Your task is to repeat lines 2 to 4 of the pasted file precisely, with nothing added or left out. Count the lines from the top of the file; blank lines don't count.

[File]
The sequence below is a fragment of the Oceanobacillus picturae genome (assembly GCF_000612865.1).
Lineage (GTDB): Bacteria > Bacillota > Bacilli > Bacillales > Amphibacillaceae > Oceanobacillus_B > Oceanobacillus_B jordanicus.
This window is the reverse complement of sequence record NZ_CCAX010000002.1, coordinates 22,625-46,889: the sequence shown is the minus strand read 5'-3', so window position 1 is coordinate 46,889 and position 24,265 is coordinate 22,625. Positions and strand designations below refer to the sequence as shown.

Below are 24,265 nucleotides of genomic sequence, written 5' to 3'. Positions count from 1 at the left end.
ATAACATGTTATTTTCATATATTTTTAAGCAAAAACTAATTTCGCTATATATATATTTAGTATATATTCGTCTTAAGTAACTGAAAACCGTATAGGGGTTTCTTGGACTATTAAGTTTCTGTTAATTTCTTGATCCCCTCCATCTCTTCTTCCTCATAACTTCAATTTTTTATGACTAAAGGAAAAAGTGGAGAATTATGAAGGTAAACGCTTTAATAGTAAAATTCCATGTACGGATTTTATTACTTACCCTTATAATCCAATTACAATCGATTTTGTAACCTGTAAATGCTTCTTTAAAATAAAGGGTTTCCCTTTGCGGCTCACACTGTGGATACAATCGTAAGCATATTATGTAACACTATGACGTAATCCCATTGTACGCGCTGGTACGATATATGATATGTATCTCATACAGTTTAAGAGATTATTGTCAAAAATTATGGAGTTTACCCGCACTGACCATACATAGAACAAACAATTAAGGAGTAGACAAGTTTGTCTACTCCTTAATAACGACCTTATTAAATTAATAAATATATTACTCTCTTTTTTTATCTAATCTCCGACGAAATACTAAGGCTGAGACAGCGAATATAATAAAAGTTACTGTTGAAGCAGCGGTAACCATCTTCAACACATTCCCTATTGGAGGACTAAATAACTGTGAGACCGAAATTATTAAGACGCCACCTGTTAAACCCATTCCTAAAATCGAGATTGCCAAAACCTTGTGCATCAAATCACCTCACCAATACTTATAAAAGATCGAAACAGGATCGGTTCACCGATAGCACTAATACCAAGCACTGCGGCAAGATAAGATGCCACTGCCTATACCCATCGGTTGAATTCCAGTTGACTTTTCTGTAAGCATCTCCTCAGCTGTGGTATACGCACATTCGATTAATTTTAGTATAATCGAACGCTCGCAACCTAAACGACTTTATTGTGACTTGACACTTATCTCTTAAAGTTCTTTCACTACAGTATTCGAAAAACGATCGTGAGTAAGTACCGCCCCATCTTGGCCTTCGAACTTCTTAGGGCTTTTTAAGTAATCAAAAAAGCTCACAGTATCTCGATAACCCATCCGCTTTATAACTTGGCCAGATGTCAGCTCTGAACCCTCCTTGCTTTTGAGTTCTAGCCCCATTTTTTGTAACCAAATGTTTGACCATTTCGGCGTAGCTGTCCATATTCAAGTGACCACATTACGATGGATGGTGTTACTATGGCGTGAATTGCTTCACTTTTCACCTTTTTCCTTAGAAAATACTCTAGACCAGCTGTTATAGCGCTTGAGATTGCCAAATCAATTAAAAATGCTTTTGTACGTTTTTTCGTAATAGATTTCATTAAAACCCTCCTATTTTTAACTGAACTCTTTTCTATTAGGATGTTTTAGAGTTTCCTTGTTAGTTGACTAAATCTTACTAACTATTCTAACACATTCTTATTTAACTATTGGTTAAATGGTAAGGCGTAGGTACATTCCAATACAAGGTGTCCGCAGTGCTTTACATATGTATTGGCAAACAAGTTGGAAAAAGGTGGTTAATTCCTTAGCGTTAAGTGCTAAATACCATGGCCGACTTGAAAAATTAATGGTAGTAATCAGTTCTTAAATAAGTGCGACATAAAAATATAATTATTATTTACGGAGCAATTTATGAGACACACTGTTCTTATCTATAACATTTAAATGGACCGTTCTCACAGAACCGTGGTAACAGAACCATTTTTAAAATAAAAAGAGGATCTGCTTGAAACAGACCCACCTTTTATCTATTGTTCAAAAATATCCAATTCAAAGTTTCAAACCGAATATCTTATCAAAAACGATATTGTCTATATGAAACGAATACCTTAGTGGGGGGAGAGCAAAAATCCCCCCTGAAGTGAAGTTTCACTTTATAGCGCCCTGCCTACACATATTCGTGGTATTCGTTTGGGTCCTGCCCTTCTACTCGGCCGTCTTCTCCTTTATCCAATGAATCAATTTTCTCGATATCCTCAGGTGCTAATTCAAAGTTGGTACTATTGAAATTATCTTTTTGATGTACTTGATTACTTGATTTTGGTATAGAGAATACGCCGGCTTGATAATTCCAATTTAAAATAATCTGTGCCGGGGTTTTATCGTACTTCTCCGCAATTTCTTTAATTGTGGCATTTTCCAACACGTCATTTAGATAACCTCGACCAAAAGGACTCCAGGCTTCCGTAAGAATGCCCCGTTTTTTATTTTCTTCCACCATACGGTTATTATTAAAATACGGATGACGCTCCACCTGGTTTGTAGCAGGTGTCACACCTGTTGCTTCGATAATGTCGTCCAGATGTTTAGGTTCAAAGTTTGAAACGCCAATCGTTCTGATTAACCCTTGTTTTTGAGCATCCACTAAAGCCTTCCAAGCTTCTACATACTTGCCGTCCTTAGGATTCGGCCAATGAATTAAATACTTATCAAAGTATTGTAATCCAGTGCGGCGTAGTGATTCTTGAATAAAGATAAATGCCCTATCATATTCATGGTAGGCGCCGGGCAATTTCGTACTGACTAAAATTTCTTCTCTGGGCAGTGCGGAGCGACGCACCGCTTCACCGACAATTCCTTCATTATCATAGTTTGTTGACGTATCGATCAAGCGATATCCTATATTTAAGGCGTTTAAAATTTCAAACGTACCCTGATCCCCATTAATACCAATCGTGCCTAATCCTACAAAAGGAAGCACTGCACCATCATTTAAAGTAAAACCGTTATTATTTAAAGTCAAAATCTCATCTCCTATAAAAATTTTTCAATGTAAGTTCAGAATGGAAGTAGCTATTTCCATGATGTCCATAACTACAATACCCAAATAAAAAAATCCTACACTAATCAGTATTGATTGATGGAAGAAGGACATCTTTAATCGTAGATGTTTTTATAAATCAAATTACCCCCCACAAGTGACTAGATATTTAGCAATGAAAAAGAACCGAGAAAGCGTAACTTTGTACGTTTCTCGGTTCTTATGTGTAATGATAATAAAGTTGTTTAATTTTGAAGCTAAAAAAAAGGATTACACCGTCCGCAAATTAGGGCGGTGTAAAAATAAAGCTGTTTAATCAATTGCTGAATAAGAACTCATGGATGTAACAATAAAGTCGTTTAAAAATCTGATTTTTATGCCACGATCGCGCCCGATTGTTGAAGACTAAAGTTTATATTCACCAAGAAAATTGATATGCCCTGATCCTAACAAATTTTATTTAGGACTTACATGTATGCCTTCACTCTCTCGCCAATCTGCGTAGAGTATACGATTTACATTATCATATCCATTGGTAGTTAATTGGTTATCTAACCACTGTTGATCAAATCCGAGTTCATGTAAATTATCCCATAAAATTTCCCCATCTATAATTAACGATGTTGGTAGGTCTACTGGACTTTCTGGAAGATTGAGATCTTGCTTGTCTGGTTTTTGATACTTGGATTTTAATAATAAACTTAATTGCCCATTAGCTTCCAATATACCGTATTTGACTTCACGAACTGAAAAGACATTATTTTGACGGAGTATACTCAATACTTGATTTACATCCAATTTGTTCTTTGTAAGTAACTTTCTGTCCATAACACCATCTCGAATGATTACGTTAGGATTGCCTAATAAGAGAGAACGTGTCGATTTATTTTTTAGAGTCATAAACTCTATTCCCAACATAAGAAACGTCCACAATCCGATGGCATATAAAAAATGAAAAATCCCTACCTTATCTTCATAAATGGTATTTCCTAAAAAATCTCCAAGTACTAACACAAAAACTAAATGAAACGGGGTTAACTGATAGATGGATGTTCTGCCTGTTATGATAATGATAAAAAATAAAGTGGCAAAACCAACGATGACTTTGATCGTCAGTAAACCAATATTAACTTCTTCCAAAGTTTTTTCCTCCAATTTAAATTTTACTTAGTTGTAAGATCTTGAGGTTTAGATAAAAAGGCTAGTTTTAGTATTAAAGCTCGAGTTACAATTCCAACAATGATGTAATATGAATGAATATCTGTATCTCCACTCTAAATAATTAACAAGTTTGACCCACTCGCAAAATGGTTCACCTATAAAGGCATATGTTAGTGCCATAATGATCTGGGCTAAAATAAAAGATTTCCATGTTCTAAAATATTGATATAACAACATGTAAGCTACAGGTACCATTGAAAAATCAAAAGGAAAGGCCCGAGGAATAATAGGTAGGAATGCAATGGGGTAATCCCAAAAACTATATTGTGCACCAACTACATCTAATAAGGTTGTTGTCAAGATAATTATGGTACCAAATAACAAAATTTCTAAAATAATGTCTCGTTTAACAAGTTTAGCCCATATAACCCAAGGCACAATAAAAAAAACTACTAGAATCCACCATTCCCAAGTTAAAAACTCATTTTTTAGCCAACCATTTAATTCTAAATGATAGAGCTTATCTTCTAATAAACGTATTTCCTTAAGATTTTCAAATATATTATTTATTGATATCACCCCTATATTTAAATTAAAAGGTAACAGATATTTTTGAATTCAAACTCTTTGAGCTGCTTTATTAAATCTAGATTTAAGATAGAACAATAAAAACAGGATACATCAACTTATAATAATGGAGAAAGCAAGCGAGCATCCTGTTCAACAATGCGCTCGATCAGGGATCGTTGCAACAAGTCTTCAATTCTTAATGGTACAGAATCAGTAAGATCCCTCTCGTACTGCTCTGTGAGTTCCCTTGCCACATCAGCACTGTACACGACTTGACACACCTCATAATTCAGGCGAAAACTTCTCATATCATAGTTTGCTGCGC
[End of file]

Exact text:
Lineage (GTDB): Bacteria > Bacillota > Bacilli > Bacillales > Amphibacillaceae > Oceanobacillus_B > Oceanobacillus_B jordanicus.
This window is the reverse complement of sequence record NZ_CCAX010000002.1, coordinates 22,625-46,889: the sequence shown is the minus strand read 5'-3', so window position 1 is coordinate 46,889 and position 24,265 is coordinate 22,625. Positions and strand designations below refer to the sequence as shown.

Below are 24,265 nucleotides of genomic sequence, written 5' to 3'. Positions count from 1 at the left end.